NEBRASKAland July 2018

NEBRASKAland Magazine is dedicated to outstanding photography and informative writing with an engaging mix of articles and photos highlighting Nebraska’s outdoor activities, parklands, wildlife, history and people.

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Page 21 of 59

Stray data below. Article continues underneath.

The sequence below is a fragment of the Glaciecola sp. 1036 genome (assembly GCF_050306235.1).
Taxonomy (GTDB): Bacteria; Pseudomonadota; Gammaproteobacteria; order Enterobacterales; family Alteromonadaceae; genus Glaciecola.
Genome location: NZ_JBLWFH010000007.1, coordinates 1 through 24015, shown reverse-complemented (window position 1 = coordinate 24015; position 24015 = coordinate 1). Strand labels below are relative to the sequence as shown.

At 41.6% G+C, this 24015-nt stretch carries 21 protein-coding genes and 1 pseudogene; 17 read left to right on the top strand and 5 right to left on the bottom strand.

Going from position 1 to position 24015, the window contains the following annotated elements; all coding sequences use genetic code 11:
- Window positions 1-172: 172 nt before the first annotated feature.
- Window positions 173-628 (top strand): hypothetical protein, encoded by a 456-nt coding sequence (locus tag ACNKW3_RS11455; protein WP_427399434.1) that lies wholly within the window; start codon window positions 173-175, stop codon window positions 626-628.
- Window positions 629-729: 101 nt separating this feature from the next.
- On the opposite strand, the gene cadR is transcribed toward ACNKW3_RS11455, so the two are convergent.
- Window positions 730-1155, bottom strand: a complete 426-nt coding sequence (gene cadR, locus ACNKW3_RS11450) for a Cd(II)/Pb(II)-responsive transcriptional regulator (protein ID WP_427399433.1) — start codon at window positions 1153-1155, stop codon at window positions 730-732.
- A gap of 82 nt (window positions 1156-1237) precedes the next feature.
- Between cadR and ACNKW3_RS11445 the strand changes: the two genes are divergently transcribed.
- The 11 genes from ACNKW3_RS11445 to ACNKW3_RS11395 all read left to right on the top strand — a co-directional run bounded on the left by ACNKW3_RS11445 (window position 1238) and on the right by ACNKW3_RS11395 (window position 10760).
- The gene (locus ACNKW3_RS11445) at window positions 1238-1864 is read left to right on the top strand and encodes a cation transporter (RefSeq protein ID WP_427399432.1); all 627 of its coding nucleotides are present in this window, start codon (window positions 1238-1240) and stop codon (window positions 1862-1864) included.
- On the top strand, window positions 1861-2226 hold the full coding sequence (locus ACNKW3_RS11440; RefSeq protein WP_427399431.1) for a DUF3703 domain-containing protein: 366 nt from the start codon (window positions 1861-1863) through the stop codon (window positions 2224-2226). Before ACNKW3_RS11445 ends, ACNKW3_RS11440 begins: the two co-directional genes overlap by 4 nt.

22 NEBRASKAland • JULY 2018 Danish Alps SRA features an equestrian campground complete with corrals, hitching posts and easy access to water. These horses belong to Randy and Lisa Gallup of Crescent, Iowa, who love to horse camp. T ucked away among the rolling hills of Dakota County, Danish Alps State Recreation Area (SRA) derives its name from the early Danish pioneers who first settled in the area. Its creation was part of a two-fold plan by the Papio-Missouri Natural Resource District (NRD): to stabilize the Pigeon/Jones Creek Watershed and to build the most thoughtfully planned recreation area possible. Plans for the SRA were drawn up in the fall of 2009, and the park officially opened its gates on Aug. 1, 2015. Three years later, this outdoor recreation oasis is becoming a jewel of the northeast. Its 219-acre lake and 520 acres of parkland offer something for everyone. The discerning fisherman, the adventurous kayaker, the overnight horse rider or the hunter looking for a mixed-bag opportunity – all will find sanctuary here. Hubbard resident Vince Kramper, a longtime board member of the Papio- Missouri NRD and the Nebraska Environmental Trust, was the project's greatest champion. The SRA's Kramper Lake was naturally named after him, and it now offers excellent opportunities for anglers to catch eating-size black crappies, bluegills and largemouth bass. Other stocked fish include channel catfish and walleyes. Rock breakwaters and a wetlands complex provide habitat to both fish and fowl, while Kramper Lake's diverse underwater structures and varying depths benefit both fish and fisherman. The lake reaches 45 feet deep in some areas and was designed for both the shoreline and boat angler in mind. The 40-foot boat launch ramp and large fishing pier are ADA accessible, and a fish cleaning station was built this year. Roads are also maintained throughout the winter for the dedicated hard water angler. Located far away enough from the big city, but close enough for the spontaneous day tripper or weekend warrior, Danish Alps draws in people from all directions. Both modern and primitive campers will find comfort here, while the traveling equestrian will appreciate the amenities for man and beast. With 14 horse corrals, hitching posts and convenient access to water, the equestrian campground is becoming more popular every year. Modern restrooms and showers are bonuses for all. For those looking for a more remote experience, all it takes is a short paddle from the boat ramp. Six recently added kayak-in campsites offer a quiet, secluded haven for kayakers and canoers. But pack light – the only way to get to these campsites is by water or backpacking.

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